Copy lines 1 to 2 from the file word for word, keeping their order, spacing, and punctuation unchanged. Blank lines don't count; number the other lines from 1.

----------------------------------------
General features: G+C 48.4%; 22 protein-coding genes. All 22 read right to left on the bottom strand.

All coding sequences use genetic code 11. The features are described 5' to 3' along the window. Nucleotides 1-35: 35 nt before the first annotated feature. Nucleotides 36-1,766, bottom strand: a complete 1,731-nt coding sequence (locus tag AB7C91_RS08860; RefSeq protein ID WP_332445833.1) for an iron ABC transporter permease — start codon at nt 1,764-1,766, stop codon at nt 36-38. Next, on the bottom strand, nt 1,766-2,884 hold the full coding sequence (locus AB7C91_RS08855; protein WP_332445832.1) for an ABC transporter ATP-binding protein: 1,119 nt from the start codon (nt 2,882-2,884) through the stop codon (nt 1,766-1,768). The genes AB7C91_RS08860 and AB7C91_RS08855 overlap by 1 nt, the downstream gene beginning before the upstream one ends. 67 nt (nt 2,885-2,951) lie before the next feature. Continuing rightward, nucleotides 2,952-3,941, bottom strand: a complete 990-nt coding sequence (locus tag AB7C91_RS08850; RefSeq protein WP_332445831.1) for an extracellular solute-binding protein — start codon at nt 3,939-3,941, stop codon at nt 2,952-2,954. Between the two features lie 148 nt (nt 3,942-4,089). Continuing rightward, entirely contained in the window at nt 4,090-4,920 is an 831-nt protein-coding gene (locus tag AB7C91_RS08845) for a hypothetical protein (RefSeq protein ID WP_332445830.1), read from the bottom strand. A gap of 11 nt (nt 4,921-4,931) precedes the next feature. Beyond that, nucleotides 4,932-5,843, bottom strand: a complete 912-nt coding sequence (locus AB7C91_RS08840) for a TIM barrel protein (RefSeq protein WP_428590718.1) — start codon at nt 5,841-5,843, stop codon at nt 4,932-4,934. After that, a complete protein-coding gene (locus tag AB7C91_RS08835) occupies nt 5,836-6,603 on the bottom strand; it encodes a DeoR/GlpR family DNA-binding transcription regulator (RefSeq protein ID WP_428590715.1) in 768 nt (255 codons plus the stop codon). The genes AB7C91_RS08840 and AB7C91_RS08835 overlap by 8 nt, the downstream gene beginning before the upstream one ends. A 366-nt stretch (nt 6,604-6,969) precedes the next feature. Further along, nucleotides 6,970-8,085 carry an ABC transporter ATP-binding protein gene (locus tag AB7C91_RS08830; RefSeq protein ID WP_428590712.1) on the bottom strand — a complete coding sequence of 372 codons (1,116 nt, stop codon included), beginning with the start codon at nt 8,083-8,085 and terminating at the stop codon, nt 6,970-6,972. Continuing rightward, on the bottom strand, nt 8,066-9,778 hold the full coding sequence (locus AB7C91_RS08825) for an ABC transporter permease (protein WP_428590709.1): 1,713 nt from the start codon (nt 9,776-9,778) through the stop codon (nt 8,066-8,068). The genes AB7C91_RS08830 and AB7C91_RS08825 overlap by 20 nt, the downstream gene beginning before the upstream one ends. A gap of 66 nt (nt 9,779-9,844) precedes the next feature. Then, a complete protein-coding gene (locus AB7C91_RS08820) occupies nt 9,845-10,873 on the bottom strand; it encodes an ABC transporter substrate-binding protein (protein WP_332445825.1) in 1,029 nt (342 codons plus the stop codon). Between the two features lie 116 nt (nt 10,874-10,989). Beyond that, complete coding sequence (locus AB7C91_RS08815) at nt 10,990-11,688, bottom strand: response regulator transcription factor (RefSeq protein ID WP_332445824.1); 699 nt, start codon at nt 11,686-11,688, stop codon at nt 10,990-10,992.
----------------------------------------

General features: G+C 48.4%; 22 protein-coding genes. All 22 read right to left on the bottom strand.

All coding sequences use genetic code 11. The features are described 5' to 3' along the window. Nucleotides 1-35: 35 nt before the first annotated feature. Nucleotides 36-1,766, bottom strand: a complete 1,731-nt coding sequence (locus tag AB7C91_RS08860; RefSeq protein ID WP_332445833.1) for an iron ABC transporter permease — start codon at nt 1,764-1,766, stop codon at nt 36-38. Next, on the bottom strand, nt 1,766-2,884 hold the full coding sequence (locus AB7C91_RS08855; protein WP_332445832.1) for an ABC transporter ATP-binding protein: 1,119 nt from the start codon (nt 2,882-2,884) through the stop codon (nt 1,766-1,768). The genes AB7C91_RS08860 and AB7C91_RS08855 overlap by 1 nt, the downstream gene beginning before the upstream one ends. 67 nt (nt 2,885-2,951) lie before the next feature. Continuing rightward, nucleotides 2,952-3,941, bottom strand: a complete 990-nt coding sequence (locus tag AB7C91_RS08850; RefSeq protein WP_332445831.1) for an extracellular solute-binding protein — start codon at nt 3,939-3,941, stop codon at nt 2,952-2,954. Between the two features lie 148 nt (nt 3,942-4,089). Continuing rightward, entirely contained in the window at nt 4,090-4,920 is an 831-nt protein-coding gene (locus tag AB7C91_RS08845) for a hypothetical protein (RefSeq protein ID WP_332445830.1), read from the bottom strand. A gap of 11 nt (nt 4,921-4,931) precedes the next feature. Beyond that, nucleotides 4,932-5,843, bottom strand: a complete 912-nt coding sequence (locus AB7C91_RS08840) for a TIM barrel protein (RefSeq protein WP_428590718.1) — start codon at nt 5,841-5,843, stop codon at nt 4,932-4,934. After that, a complete protein-coding gene (locus tag AB7C91_RS08835) occupies nt 5,836-6,603 on the bottom strand; it encodes a DeoR/GlpR family DNA-binding transcription regulator (RefSeq protein ID WP_428590715.1) in 768 nt (255 codons plus the stop codon). The genes AB7C91_RS08840 and AB7C91_RS08835 overlap by 8 nt, the downstream gene beginning before the upstream one ends. A 366-nt stretch (nt 6,604-6,969) precedes the next feature. Further along, nucleotides 6,970-8,085 carry an ABC transporter ATP-binding protein gene (locus tag AB7C91_RS08830; RefSeq protein ID WP_428590712.1) on the bottom strand — a complete coding sequence of 372 codons (1,116 nt, stop codon included), beginning with the start codon at nt 8,083-8,085 and terminating at the stop codon, nt 6,970-6,972. Continuing rightward, on the bottom strand, nt 8,066-9,778 hold the full coding sequence (locus AB7C91_RS08825) for an ABC transporter permease (protein WP_428590709.1): 1,713 nt from the start codon (nt 9,776-9,778) through the stop codon (nt 8,066-8,068). The genes AB7C91_RS08830 and AB7C91_RS08825 overlap by 20 nt, the downstream gene beginning before the upstream one ends. A gap of 66 nt (nt 9,779-9,844) precedes the next feature. Then, a complete protein-coding gene (locus AB7C91_RS08820) occupies nt 9,845-10,873 on the bottom strand; it encodes an ABC transporter substrate-binding protein (protein WP_332445825.1) in 1,029 nt (342 codons plus the stop codon). Between the two features lie 116 nt (nt 10,874-10,989). Beyond that, complete coding sequence (locus AB7C91_RS08815) at nt 10,990-11,688, bottom strand: response regulator transcription factor (RefSeq protein ID WP_332445824.1); 699 nt, start codon at nt 11,686-11,688, stop codon at nt 10,990-10,992.